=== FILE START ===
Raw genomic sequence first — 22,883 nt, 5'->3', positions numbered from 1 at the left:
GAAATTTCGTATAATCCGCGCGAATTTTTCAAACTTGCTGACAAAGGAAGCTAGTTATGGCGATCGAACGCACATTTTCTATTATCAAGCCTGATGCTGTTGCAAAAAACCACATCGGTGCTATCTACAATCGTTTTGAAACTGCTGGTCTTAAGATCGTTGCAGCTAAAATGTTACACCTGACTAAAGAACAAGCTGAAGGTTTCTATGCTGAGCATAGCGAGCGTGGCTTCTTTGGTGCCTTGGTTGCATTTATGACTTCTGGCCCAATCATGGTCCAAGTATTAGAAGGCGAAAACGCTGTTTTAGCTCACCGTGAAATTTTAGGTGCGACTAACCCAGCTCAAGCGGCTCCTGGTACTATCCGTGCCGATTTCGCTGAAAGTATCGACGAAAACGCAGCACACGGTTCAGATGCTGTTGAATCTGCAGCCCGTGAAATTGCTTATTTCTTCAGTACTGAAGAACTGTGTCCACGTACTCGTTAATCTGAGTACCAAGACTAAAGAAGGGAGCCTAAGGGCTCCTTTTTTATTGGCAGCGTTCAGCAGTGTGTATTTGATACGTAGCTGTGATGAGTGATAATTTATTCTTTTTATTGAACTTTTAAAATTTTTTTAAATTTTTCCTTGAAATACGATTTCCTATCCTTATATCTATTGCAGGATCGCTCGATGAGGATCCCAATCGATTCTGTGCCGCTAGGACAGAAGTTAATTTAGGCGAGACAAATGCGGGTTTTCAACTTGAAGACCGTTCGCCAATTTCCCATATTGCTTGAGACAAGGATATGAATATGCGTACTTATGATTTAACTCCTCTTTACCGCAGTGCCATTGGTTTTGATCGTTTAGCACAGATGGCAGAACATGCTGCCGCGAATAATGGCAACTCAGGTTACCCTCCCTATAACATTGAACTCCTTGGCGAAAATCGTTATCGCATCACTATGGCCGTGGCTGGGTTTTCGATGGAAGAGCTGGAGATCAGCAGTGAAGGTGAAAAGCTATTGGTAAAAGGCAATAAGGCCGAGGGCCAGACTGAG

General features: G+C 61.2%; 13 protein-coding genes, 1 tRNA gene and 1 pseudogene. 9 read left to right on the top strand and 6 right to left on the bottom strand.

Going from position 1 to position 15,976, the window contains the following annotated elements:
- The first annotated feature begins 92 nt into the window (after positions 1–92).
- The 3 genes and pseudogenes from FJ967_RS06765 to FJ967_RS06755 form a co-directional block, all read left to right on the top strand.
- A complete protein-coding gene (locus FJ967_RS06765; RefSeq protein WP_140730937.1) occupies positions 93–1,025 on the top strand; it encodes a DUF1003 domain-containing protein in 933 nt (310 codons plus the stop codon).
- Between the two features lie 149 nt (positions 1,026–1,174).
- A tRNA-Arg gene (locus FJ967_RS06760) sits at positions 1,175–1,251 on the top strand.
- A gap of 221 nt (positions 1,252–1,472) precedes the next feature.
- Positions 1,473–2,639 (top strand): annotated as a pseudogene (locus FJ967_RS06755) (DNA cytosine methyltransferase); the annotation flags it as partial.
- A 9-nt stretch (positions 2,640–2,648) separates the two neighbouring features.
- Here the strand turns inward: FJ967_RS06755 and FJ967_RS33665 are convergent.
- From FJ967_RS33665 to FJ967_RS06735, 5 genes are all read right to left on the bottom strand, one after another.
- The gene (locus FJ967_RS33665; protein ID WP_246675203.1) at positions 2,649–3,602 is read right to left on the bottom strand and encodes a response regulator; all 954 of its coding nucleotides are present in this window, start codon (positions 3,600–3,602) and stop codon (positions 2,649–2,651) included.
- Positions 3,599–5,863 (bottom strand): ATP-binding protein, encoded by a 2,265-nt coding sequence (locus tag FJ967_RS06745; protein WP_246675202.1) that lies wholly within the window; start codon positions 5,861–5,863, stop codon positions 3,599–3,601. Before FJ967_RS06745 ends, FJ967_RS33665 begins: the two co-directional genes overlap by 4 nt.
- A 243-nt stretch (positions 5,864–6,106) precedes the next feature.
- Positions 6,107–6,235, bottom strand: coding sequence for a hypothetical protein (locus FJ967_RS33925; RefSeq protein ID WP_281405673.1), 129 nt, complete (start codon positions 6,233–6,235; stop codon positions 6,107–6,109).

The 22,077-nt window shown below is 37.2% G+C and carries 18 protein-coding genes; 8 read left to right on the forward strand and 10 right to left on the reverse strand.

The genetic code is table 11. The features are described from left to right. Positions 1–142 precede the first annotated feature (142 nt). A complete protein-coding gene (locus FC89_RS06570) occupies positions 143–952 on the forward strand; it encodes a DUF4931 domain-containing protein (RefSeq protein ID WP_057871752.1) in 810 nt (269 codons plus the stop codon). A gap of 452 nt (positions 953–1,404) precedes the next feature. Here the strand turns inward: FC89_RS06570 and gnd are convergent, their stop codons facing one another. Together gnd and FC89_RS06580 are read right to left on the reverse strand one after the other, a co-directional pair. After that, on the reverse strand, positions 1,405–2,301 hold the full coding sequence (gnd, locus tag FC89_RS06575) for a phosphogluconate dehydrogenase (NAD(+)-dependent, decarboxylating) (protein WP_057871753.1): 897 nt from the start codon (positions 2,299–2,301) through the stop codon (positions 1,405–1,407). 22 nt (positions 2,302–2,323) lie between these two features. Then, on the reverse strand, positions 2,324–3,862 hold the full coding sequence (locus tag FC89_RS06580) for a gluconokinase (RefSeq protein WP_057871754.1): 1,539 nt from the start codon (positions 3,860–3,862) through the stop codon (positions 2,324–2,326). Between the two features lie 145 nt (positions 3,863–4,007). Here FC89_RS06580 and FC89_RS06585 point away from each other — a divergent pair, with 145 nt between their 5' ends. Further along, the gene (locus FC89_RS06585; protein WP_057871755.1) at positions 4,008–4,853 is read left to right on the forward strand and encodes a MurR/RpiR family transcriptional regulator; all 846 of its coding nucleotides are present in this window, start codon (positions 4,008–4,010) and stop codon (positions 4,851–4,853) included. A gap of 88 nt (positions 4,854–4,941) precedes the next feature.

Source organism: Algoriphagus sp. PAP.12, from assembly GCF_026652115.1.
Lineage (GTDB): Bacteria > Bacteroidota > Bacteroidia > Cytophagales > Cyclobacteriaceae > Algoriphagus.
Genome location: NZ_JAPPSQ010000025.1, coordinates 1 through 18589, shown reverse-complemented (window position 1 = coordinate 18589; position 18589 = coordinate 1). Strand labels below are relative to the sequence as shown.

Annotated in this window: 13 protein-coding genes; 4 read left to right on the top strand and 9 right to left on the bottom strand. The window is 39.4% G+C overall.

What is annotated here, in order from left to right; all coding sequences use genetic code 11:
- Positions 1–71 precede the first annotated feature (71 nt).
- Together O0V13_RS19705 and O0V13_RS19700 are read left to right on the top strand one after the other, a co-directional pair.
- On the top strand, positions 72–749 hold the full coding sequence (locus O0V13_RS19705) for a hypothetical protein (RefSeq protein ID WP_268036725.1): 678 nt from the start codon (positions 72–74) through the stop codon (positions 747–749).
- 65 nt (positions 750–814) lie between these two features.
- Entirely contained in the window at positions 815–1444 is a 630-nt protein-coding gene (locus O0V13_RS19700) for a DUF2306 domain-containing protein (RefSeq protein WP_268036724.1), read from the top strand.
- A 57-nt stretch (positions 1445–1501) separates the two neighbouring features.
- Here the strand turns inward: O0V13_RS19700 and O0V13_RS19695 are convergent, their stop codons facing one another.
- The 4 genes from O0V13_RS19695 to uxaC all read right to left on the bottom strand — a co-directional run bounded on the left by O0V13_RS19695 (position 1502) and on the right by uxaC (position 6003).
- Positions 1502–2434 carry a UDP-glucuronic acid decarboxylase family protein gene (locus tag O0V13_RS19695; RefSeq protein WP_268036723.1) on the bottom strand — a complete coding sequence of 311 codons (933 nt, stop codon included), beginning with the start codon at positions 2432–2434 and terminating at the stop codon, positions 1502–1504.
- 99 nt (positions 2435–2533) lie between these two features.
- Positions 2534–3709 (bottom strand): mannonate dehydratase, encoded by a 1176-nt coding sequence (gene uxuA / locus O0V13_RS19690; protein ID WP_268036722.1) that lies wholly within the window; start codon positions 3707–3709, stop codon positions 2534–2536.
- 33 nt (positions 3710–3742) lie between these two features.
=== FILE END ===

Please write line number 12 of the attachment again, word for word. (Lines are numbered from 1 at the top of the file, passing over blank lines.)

- A 9-nt stretch (positions 2,640–2,648) separates the two neighbouring features.